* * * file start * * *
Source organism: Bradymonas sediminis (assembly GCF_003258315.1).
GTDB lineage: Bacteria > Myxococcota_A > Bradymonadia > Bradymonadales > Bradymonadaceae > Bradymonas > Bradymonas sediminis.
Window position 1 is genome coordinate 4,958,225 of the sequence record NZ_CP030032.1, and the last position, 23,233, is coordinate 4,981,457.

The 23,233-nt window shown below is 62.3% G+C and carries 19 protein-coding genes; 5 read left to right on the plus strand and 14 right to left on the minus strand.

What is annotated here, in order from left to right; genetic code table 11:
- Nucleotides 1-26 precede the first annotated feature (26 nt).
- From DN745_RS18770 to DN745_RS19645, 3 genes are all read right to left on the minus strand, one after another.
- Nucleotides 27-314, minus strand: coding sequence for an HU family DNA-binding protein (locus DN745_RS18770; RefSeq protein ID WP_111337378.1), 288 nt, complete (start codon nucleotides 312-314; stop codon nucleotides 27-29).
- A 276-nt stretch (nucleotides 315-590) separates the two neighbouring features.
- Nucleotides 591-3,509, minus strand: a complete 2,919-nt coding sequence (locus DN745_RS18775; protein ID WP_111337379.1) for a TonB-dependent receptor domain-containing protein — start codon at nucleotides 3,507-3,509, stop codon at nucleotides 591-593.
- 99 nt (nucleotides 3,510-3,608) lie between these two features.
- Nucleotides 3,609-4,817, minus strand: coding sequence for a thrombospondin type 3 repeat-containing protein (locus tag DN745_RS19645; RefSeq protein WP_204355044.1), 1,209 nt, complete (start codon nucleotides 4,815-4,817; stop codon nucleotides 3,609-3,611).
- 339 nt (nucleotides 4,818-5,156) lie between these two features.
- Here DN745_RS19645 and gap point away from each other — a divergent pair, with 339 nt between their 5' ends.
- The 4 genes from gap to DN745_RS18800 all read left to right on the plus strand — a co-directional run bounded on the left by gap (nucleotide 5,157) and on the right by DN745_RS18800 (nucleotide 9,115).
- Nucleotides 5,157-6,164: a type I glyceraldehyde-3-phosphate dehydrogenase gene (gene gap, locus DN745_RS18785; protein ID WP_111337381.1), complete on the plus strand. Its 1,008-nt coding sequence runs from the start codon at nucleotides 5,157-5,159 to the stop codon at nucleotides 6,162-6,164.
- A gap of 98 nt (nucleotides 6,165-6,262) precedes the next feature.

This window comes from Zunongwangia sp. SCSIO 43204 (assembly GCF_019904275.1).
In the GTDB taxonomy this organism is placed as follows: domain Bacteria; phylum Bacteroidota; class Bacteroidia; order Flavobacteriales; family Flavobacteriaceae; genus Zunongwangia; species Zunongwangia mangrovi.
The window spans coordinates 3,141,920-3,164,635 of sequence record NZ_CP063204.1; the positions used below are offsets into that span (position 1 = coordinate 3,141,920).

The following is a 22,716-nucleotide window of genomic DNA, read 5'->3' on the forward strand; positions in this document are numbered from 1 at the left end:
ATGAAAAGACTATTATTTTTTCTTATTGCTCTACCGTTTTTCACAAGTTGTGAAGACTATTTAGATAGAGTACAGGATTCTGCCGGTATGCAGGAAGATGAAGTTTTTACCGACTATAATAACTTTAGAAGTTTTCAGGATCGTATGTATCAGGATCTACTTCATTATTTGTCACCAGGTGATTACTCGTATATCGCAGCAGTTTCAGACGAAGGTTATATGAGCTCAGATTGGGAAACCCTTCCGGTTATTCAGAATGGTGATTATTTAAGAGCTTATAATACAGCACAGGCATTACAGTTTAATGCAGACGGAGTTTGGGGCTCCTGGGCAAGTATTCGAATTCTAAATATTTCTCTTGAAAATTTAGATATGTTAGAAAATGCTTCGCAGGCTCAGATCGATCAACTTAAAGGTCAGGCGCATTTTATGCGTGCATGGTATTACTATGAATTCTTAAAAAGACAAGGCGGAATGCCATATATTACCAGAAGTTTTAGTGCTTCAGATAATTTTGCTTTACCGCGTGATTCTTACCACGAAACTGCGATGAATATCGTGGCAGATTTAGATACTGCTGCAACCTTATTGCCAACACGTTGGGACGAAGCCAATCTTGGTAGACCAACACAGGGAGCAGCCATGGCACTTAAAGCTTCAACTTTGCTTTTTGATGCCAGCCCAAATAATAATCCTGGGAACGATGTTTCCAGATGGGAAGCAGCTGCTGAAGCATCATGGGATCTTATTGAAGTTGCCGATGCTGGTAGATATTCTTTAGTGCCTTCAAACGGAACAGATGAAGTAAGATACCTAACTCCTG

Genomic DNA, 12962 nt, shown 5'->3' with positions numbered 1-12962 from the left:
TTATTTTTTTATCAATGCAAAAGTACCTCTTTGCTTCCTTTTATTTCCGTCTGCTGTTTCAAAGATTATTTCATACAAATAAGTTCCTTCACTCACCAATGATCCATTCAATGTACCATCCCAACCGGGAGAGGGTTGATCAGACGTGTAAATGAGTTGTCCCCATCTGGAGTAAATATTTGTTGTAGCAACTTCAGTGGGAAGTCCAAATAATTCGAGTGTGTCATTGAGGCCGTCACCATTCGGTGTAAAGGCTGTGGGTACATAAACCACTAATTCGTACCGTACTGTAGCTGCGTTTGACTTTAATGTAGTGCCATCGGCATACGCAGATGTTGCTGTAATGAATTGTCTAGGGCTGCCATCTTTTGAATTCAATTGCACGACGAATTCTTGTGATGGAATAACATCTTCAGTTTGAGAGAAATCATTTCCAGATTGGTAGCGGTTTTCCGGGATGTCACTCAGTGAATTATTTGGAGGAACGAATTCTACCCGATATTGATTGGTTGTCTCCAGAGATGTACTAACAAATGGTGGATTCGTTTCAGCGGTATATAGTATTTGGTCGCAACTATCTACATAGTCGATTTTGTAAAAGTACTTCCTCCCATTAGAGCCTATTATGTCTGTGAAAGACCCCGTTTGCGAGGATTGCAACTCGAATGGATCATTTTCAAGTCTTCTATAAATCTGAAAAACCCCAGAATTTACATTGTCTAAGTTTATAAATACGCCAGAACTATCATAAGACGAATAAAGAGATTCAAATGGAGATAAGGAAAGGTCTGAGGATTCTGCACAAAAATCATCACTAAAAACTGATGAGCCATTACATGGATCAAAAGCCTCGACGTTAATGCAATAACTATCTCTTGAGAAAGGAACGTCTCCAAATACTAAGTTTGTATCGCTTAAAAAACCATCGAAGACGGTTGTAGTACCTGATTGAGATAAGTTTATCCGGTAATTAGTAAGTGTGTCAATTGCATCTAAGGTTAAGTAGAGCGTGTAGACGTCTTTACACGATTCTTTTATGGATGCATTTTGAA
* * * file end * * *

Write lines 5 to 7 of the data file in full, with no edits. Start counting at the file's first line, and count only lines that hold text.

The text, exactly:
What is annotated here, in order from left to right; genetic code table 11:
- Nucleotides 1-26 precede the first annotated feature (26 nt).
- From DN745_RS18770 to DN745_RS19645, 3 genes are all read right to left on the minus strand, one after another.